Don Bradman reckoned that Graeme Pollock was one of the two best left-hand batsmen he ever saw - Garry Sobers was the other - and the numbers bear that out. Pollock played only 23 Tests, but finished with 2256 runs and an average bordering on 61. Those are stats that put him up there among the best batsmen - of either hand - to ever play the game.

He played his last Test when he was 26, but even in a brief six-year career he made such a mark that he is still counted among the greats. His precociousness, though, was evident much before he made his international debut. At the age of nine, he took all ten wickets and scored 117 for Grey High School; at 16, he scored a first-class century, thus becoming the youngest to achieve the feat, a record which stayed till Daryll Cullinan broke it in 1983-84.

He duly got his Test cap when he was less than 20, and while his first three innings fetched only 43, in his third Test, and still a couple of months short of his 20th birthday, Pollock scored 122 against Australia in Sydney. That made him the youngest South African Test centurion at the time, and it's a record that still stands in his name.

That Sydney century was followed by another one in the next Test, in Adelaide, but his best period started from 1965: in 15 Tests from 1965 to 1970, Pollock scored more than 1700 runs at an average of more than 72, with 15 fifty-plus scores. In his first eight Tests, his average was a relatively low 40.30.

His career average of 60.97 is second only to Bradman's (among those with at least 2000 Test runs), and a shade ahead of George Headley. Those three, along with Herbert Sutcliffe, are the only ones with a Test average of more than 60.

Pollock's overall first-class career was impressive enough, but he was one of the few players who finished with a higher Test average. In 262 first-class matches he averaged 54.67, which was more than six runs fewer than his Test average. Among South Africans who've played at least 20 Tests, only three players have a higher difference.

Test cricket has seen several great No.4 batsmen, and Pollock easily fits in among them. In the 37 innings he batted in that position, Pollock scored 2065 runs at an average that was slightly higher than his career average. All seven of his hundreds came at that slot, as did eight out of 11 fifties. Among batsmen who've scored more than 2000 runs at this position, only West Indies' Everton Weekes has a higher average.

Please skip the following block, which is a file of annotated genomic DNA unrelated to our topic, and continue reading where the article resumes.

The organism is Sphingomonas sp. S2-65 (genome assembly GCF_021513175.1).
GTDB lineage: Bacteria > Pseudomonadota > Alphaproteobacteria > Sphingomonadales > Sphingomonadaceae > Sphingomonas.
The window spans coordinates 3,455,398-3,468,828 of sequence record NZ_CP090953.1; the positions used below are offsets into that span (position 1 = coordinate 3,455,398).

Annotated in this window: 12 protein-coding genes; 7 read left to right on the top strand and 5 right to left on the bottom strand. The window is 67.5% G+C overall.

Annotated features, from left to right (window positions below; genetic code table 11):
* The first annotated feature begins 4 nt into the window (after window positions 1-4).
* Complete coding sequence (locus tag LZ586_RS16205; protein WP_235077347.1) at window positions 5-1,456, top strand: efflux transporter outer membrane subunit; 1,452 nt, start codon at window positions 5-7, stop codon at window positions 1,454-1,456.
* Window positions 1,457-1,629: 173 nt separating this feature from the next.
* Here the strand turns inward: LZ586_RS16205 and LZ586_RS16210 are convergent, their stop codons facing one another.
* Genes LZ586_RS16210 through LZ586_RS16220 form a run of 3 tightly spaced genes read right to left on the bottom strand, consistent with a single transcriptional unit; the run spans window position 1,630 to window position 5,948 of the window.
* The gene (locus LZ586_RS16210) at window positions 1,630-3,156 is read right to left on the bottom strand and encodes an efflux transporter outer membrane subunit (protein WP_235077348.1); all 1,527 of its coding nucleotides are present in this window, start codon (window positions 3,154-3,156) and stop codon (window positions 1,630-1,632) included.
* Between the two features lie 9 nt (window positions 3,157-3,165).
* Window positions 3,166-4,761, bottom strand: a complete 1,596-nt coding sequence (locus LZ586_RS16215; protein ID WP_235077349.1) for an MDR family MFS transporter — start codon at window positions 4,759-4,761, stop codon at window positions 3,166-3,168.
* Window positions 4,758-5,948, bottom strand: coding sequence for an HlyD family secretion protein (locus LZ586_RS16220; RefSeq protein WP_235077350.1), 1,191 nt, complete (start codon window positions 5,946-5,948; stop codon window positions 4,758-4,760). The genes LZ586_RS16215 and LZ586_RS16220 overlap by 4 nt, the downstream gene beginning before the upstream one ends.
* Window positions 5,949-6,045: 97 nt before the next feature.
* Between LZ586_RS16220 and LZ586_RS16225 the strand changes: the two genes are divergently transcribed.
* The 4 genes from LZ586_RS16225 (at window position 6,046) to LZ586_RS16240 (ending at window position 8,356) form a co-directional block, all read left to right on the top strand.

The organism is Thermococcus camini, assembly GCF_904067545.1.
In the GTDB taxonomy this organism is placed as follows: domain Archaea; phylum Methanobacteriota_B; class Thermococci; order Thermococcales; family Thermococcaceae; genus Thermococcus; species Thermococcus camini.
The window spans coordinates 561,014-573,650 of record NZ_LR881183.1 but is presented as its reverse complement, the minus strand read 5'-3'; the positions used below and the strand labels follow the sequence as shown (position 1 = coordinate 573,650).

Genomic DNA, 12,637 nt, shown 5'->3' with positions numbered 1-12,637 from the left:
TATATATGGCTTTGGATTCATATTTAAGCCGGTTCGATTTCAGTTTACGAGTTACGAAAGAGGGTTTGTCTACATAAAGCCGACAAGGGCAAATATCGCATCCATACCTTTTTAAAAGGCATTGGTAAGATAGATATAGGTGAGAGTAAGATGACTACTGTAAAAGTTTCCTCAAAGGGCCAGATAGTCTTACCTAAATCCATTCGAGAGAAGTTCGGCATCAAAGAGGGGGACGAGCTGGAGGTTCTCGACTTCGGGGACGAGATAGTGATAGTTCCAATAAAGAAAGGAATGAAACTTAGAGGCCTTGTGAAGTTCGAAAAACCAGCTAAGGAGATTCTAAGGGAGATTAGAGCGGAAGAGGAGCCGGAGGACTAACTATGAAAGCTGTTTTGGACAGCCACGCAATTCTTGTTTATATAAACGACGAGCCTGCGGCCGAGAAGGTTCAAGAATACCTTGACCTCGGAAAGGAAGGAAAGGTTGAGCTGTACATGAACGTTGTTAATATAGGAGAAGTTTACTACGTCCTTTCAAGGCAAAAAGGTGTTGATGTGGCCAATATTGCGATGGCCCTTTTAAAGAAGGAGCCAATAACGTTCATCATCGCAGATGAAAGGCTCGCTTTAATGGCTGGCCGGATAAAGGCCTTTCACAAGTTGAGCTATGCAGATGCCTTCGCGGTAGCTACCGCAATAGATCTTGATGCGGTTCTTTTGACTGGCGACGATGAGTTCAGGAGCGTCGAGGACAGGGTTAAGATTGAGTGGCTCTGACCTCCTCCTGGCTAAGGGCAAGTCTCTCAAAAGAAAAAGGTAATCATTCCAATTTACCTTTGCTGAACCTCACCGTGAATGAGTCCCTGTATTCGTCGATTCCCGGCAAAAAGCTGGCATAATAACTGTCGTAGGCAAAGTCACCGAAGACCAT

In fact, South Africa have a history of some pretty good No.4s both before and after Pollock: Dudley Nourse averaged exactly 50 from 53 innings, while Cullinan continued that tradition when South Africa returned to the international fold. The latest to keep the flag flying high is Jacques Kallis, who is one of only three batsmen to average more than 60 at this position (with a cut-off of 2000 runs).

Pollock was part of a strong South African team - they lost only three of the 23 Tests he played, and won nine. In those nine games, Pollock had ten fifty-plus scores, which shows he had a pretty significant role to play in those victories. His highest Test score of 274 came in a win as well, in what turned out to be his final series, against Australia. Among those who've scored at least 750 runs in wins, Pollock's average of 84.14 is next only to those of Bradman and George Headley. Unfortunately for Pollock, he played only two more Tests - both of which South Africa won - before South Africa were banned from playing international matches.

Pollock was at his best in home conditions: in the 14 Tests he played in South Africa, he averaged almost 69, scoring four hundreds and nine fifties in 26 innings. In 15 away innings, though, his average dropped to marginally less than 50, which is still very good by most standards.

His average in South Africa remains the highest among those who've scored at least 1500 runs in the country. It's also well clear of the second-placed Nourse, who averaged ten runs fewer.

The lack of matches means Pollock doesn't have the sheer number of runs like most of the other greats have. In all other aspects, though, his career compares favourably with the best there has ever been.